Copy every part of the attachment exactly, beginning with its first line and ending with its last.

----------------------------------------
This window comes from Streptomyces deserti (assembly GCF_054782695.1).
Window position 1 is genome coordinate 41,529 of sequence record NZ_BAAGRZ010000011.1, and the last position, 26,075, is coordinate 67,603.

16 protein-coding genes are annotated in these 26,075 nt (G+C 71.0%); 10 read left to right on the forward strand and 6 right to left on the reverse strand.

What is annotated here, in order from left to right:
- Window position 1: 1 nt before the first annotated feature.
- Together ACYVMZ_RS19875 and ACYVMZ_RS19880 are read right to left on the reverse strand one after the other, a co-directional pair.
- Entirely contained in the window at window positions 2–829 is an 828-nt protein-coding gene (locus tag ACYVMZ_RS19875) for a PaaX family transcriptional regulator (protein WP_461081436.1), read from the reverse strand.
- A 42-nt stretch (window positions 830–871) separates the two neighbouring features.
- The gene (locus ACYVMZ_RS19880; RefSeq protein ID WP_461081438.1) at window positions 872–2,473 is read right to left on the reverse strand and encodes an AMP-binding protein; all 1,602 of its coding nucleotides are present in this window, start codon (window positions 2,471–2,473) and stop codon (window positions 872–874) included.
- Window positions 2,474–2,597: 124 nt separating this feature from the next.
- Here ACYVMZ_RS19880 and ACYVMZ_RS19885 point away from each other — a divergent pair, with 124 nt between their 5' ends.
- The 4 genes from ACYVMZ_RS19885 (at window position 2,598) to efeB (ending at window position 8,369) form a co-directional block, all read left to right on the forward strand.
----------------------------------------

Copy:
This window comes from Streptomyces deserti (assembly GCF_054782695.1).
Window position 1 is genome coordinate 41,529 of sequence record NZ_BAAGRZ010000011.1, and the last position, 26,075, is coordinate 67,603.

16 protein-coding genes are annotated in these 26,075 nt (G+C 71.0%); 10 read left to right on the forward strand and 6 right to left on the reverse strand.

What is annotated here, in order from left to right:
- Window position 1: 1 nt before the first annotated feature.
- Together ACYVMZ_RS19875 and ACYVMZ_RS19880 are read right to left on the reverse strand one after the other, a co-directional pair.
- Entirely contained in the window at window positions 2–829 is an 828-nt protein-coding gene (locus tag ACYVMZ_RS19875) for a PaaX family transcriptional regulator (protein WP_461081436.1), read from the reverse strand.
- A 42-nt stretch (window positions 830–871) separates the two neighbouring features.
- The gene (locus ACYVMZ_RS19880; RefSeq protein ID WP_461081438.1) at window positions 872–2,473 is read right to left on the reverse strand and encodes an AMP-binding protein; all 1,602 of its coding nucleotides are present in this window, start codon (window positions 2,471–2,473) and stop codon (window positions 872–874) included.
- Window positions 2,474–2,597: 124 nt separating this feature from the next.
- Here ACYVMZ_RS19880 and ACYVMZ_RS19885 point away from each other — a divergent pair, with 124 nt between their 5' ends.
- The 4 genes from ACYVMZ_RS19885 (at window position 2,598) to efeB (ending at window position 8,369) form a co-directional block, all read left to right on the forward strand.